Thirty years ago, today, Rotary started something big, really big.  Thirty years ago Rotary began a war on Infantile Paralysis (POLIO).  At the time I was almost fifty years old, had been a Rotarian less than five years with perfect attendance, and thought Rotary was a great civic club.  It was great to be a Rotarian.  To my surprise I learned that it was more than just a great civic club.  It was an army, and it was declaring war on POLIO, and, whats more, I had been drafted. 
 
The incoming governor of District 5830 was Al Glaess, from the Sulphur Springs Rotary Club; a doctor who was himself a victim, and survivor of the dreaded Polio virus.  The incoming president of Rotary International was M.A.T. Caparas, from the Philippines. What they both knew and what I was about to learn was
 
that there is lot more to Rotary than I had realized at the time. Thirty years ago I barely knew what the Rotary Foundation was, much less what it did, how it was funded, or why everybody was making so much fuss about eradicating POLIO.  After all, POLIO had already been defeated in America years ago.
 
I soon found out that the disease was far from defeated; it was growing by leaps and bounds. In 1986 the onset of paralysis was confirmed in more than 35,000 new cases of POLIO by the World Health Organization.  That is almost a hundred human lives stricken every day of the year; the equivalent of two greyhound busses, fully loaded, crashing and killing a third of their passengers and crippling the rest of the passengers for life. Imagine how the newspapers and TV-News shows would handle a story like that, day after day? 
 
But, most of the victims that year were scattered and isolated; living in dirty and dangerous places; living helpless, hopeless lives of poverty and ignorance; so their personal tragedies never even made the news, much less the front page or "Breaking News" status. Only a few cases touched the families of anyone important enough to warrant the attention of the press, but eventually a few of them touched a Rotarian’s family or friend, and eventually a Rotary club.  That was the case in the Philippines in 1985 where a Rotary Foundation 3H grant funded the first mass immunization of babies and young children.  The project was so successful that the 1986-87 president of Rotary International M.A.T. Caparas chose as his theme “Rotary Brings Hope”, and Rotary International committed to make that theme a reality approving a plan to raise one hundred and twenty million dollars in three years.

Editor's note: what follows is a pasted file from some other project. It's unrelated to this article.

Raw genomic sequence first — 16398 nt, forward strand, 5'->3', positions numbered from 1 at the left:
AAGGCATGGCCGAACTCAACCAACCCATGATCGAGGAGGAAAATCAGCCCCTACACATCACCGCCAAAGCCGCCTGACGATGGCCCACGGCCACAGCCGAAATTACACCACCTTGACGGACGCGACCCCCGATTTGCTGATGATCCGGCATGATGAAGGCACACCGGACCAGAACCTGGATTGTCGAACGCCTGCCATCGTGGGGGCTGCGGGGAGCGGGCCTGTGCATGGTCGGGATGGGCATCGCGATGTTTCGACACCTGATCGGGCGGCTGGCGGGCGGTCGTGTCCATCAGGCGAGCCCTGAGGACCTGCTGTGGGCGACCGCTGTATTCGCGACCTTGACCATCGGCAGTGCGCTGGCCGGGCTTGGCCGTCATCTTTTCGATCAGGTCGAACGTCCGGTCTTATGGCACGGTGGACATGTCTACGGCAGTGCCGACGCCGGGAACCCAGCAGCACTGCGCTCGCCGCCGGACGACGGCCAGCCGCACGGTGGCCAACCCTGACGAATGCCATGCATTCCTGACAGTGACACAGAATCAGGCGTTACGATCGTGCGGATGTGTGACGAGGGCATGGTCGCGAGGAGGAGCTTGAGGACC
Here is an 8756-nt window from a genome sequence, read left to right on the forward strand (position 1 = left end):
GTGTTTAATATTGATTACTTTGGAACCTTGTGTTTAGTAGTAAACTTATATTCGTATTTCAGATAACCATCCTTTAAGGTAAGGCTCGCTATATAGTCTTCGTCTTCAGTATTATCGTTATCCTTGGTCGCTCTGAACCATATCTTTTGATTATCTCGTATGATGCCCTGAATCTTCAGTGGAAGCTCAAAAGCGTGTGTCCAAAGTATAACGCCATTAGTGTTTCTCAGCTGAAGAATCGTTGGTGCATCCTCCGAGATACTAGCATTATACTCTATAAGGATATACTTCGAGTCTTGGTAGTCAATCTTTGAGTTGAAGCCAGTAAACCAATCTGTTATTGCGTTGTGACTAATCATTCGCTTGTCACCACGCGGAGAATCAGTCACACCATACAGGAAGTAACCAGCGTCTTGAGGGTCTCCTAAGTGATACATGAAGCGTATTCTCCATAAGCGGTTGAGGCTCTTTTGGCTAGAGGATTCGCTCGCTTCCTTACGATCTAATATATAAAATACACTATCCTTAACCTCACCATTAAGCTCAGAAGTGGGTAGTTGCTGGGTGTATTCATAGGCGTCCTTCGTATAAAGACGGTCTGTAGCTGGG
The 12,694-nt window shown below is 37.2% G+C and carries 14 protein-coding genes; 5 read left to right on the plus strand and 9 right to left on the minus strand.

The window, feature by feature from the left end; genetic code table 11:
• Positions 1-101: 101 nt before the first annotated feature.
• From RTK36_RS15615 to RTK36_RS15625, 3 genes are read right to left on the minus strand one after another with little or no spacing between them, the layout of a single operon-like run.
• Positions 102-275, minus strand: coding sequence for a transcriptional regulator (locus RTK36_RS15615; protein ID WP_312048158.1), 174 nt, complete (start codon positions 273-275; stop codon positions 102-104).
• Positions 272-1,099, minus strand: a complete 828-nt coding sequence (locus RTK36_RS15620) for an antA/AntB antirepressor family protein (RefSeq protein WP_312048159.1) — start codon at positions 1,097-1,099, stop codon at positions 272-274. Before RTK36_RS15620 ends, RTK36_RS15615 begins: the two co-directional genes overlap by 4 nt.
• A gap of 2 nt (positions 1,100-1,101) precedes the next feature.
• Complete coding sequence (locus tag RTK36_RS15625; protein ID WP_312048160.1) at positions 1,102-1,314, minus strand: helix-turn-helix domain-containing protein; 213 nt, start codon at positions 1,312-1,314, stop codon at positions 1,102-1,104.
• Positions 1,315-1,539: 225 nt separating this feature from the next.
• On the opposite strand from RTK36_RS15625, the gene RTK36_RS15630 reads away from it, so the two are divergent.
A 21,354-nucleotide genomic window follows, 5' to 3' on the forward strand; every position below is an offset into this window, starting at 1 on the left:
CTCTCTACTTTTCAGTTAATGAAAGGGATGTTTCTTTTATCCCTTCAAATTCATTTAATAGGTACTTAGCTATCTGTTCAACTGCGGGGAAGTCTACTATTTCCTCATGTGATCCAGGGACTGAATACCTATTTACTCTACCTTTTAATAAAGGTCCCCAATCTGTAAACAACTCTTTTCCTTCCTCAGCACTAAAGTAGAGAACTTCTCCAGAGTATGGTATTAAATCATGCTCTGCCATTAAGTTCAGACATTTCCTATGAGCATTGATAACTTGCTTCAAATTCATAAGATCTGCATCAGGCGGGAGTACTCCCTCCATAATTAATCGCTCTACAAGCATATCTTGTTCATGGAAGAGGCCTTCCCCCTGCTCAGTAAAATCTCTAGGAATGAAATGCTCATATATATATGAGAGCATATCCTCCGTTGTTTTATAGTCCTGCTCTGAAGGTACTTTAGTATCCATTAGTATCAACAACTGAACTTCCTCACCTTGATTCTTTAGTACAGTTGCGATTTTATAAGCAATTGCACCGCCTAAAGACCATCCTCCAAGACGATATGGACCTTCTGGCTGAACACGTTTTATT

Three years later, at the Rotary Convention in Philadelphia, I was there, in the crowd, when the last country's (USA) pledge was added to the list; bringing the total pledged to $240,000,000.  Rotary had reached and exceeded its goal to fund an army of one point two million Rotarians committed to rid POLIO from the world forever.  The auditorium exploded with a standing ovation that resounded around the world.  I found out that day what Rotary was all about and why the battle against POLIO must be fought and won.
Today as I updated the district 5830 website POLIO story, I realized that in the last two months; over 12,000 children had boarded the POLIO bus and all but one arrived safely at home.  Tomorrow begins a new Rotary year in the battle to eradicate POLIO.  I am still here thirty years later about to celebrate my 80th birthday, and planning to stick around to be at the 2017 Rotary Convention in Atlanta next June to join 45,000 Rotarians from around the world celebrate the victory over POLIO forever.
 
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